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Transfer of adaptation strategies in global drylands: Insights from a typology of vulnerability

Spatial distribution of vulnerability patterns in global drylands. Exemplary case studies are mapped that validate cluster-specific mechanisms and provide entry points to reduce vulnerability.


Drylands display specific vulnerability-creating mechanisms which threaten ecosystems and human well-being. The upscaling of successful interventions to reduce vulnerability arises as an important, but challenging aim, since drylands are not homogenous. To support this aim, we present the first attempt to categorise dryland vulnerability at a global scale and sub-national resolution. The categorisation yields typical patterns of dryland vulnerability and their policy implications according to similarities among the socio-ecological systems. Based on a compilation of prevalent vulnerability-creating mechanisms, we quantitatively indicate the most important dimensions including poverty, water stress, soil degradation, natural agro-constraints and isolation. A cluster analysis reveals a set of seven typical vulnerability patterns showing distinct indicator combinations (see Fig. 1). One pattern represents the most vulnerable regions identifying the poorest people in the most isolated regions where highly overused water resources and pronounced agro-constraints limit human wellbeing. This vulnerability pattern occurs mainly in Africa and Afghanistan including parts of major deserts like the Sahara, Kalahari, Nubian and Afghan deserts. The results are validated by case studies reflecting the cluster-specific mechanisms and their spatial distribution. Based on these patterns, we deduce thematic and spatial entry points for reducing dryland vulnerability. Our findings could contribute new insights into allocating the limited funds available for dryland development and support related monitoring efforts based on the manageable number of key indicators.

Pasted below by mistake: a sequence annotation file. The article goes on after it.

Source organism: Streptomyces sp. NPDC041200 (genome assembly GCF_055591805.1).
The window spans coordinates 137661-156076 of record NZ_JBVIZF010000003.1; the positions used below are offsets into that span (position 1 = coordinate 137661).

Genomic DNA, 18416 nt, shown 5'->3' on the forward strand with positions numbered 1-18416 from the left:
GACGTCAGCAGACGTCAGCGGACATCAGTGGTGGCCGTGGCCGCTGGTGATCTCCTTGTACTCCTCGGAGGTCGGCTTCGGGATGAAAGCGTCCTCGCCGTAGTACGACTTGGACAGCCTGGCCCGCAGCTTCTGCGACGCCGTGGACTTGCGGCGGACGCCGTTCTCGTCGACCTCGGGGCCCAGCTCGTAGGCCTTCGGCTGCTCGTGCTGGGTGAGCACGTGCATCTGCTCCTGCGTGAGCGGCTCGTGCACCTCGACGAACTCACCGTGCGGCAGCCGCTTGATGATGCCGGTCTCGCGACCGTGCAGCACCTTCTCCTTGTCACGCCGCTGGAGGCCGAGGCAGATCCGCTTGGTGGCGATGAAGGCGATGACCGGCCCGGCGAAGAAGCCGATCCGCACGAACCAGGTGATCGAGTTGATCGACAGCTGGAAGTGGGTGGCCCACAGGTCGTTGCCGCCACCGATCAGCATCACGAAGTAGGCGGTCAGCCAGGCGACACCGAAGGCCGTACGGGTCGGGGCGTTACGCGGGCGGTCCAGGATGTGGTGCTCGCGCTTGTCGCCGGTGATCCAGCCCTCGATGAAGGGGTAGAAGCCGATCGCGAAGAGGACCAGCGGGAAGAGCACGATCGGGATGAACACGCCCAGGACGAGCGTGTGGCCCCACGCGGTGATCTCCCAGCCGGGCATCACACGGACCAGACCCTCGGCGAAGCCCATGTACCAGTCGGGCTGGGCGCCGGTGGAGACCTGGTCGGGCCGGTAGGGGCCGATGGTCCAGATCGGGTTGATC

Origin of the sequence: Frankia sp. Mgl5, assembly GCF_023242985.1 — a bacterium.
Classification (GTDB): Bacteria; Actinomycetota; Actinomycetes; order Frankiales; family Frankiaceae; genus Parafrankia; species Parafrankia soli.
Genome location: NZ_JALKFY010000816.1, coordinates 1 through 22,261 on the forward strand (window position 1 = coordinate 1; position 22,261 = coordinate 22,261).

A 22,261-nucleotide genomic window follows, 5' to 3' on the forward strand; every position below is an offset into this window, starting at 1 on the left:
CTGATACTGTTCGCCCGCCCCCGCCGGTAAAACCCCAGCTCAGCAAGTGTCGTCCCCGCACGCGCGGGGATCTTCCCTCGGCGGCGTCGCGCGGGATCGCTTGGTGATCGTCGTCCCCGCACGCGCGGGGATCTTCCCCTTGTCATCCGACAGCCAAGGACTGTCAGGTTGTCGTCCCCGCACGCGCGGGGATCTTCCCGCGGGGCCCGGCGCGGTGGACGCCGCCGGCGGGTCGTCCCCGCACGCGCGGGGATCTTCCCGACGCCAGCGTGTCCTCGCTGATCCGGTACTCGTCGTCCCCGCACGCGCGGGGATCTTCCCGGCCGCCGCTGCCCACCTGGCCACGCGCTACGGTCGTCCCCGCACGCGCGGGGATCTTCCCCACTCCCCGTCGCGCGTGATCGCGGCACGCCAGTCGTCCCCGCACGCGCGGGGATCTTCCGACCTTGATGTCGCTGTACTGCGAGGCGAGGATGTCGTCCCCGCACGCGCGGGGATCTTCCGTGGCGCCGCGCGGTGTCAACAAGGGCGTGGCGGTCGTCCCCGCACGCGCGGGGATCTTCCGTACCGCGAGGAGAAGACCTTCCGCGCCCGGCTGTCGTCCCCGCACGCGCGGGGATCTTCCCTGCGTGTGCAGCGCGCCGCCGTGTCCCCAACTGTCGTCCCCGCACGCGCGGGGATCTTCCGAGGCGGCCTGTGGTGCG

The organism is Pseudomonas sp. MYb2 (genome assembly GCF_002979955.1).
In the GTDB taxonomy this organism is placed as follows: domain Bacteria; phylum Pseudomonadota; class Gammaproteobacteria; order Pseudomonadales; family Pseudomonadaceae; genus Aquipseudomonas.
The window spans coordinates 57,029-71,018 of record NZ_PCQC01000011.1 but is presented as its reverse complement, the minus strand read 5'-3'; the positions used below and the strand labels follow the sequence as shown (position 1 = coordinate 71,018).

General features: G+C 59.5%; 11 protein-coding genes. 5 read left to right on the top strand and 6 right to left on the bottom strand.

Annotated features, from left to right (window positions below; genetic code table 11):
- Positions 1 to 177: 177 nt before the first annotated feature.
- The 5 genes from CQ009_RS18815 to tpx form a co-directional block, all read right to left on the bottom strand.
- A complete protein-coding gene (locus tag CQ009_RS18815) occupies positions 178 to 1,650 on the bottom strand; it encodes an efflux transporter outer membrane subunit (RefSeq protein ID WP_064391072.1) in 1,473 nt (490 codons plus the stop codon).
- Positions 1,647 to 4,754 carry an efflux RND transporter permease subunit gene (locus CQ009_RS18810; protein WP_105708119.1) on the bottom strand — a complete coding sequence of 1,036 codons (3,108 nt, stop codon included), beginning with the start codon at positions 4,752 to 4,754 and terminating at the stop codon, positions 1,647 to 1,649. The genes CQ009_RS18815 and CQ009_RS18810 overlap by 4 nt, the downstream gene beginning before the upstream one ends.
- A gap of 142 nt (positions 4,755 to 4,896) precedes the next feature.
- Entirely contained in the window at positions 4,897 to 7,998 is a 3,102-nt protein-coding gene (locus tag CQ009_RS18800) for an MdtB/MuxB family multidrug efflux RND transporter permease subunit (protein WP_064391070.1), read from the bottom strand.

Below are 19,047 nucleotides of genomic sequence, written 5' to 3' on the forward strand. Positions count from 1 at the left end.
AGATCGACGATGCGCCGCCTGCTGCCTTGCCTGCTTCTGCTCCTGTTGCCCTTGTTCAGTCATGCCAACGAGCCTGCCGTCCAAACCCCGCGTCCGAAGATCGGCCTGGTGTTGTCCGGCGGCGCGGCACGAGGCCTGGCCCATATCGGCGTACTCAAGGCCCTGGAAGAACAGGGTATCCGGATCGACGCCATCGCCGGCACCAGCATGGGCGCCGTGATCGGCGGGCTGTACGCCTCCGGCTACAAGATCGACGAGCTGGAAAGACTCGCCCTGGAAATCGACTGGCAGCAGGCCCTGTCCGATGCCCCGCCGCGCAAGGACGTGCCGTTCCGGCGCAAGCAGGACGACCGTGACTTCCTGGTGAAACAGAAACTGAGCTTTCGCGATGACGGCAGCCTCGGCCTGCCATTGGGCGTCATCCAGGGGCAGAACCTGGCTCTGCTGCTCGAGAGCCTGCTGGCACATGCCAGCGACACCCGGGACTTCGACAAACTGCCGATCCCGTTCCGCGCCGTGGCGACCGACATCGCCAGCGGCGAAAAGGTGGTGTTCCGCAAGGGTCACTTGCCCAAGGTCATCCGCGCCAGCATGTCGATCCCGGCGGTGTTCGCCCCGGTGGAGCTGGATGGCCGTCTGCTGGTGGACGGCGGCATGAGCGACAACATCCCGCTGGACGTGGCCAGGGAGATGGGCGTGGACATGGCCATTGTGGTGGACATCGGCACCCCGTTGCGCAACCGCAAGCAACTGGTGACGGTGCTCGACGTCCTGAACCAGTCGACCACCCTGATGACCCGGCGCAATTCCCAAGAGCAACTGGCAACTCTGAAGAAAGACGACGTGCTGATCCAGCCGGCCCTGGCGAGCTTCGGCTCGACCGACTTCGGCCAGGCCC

Citation: Sietz, D., Lüdeke, MKB. and Walther, C. (2011) Categorisation of typical vulnerability patterns in global drylands. Glob. Environ. Chang. 21(2): 431-440.

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